In 2006 the silviculture contracting sector planted 280 million seedlings in British Columbia. This is the third largest planting program ever undertaken in BC, and the third largest program of its kind in Canada.

This number of seedlings exceeds the combined annual planting in the Scandinavian countries of Finland, Norway, Sweden, and Denmark. To put it another way, planted every two metres in a straight line that would be 560,000 km of seedlings ; fourteen laps around the equator. This is a very significant accomplishment – an accomplishment for which nurseries, foresters, silviculture contractors, and their suppliers of services and products need to stand tall and take credit. It is an accomplishment that requires broader recognition.

In my last column I opined about the absence of reliable figures about what we are doing and not doing in the province’s forests regarding restoration and reforestation. Since then some more numbers have been confirmed, like the ones above. But the problem isn’t just that there aren’t ready answers. The real problem is that so few people seem to be asking the questions.

I think what is bothering me is expressed in the following understatement from a recent special report by the Forest Practices Board, “Species Composition and Regeneration in Cut Blocks in Mountain Pine Beetle Areas”.

“Reforestation standards apply to individual harvested areas, and the reforestation of each harvested area is managed independently. As a result, the species composition of the young age class in a forest emerges from the species selections made by multiple foresters, each acting independently as they work to restock individual cut blocks. There are no requirements for, and few examples of, coordinating the reforestation of cut blocks to achieve a desired cumulative outcome for forest or landscape-scale composition.”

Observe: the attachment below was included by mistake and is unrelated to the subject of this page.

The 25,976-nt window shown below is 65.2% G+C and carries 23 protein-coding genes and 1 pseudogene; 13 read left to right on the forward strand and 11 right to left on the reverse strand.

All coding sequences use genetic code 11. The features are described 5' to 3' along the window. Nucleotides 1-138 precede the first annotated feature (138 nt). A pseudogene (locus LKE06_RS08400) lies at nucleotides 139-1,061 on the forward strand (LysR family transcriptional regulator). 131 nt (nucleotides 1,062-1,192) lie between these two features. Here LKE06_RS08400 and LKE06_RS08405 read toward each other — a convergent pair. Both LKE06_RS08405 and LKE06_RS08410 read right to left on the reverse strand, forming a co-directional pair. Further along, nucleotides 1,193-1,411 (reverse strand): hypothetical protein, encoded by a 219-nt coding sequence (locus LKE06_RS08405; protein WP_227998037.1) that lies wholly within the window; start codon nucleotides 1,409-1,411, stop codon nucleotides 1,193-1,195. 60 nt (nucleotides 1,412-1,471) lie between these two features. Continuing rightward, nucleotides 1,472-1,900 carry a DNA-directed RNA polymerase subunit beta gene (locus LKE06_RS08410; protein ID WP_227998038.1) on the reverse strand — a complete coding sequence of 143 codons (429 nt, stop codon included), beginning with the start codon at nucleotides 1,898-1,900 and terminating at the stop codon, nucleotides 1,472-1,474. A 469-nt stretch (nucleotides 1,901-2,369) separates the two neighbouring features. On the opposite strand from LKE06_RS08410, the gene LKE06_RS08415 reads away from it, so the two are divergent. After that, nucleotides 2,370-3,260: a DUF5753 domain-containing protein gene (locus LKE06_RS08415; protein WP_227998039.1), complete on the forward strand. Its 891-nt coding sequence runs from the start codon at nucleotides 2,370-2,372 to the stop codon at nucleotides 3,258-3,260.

This isn’t the first time the Forest Practices Board has identified the absence of strategic landscape-level planning as problematic. So maybe I am not alone in feeling like I don’t know what is going on when it comes to our silviculture response to the ongoing assault on forest health. Nobody really is orchestrating a coordinated forestry strategy, so the kinds of figures and postings I am looking for don’t have a natural place to reside. And as I said before, with results-based forestry, which might just be laissez faire forestry if we don’t watch out, nobody really is asking.

One remedy to this might be to establish a Silviculture Boss equal in stature to the Beetle Boss. The same economy of scale (planning, infra-structure, etc) that has been used to expedite the salvage of MPB stands also needs to be employed for life after the beetle. There are opportunities for planting. There are opportunities for natural regeneration. There are opportunities for fuels management, fire suppression and eco-system restoration. But an effective silviculture response requires a coordinated landscape level plan. We need an aggressive silviculture response for timber values, hydrologic values, forest health values, and non-timber values.

For that to happen someone in our elected government has to be curious enough to start asking questions; a symptom of leadership. I am not sure that has been happening enough to date.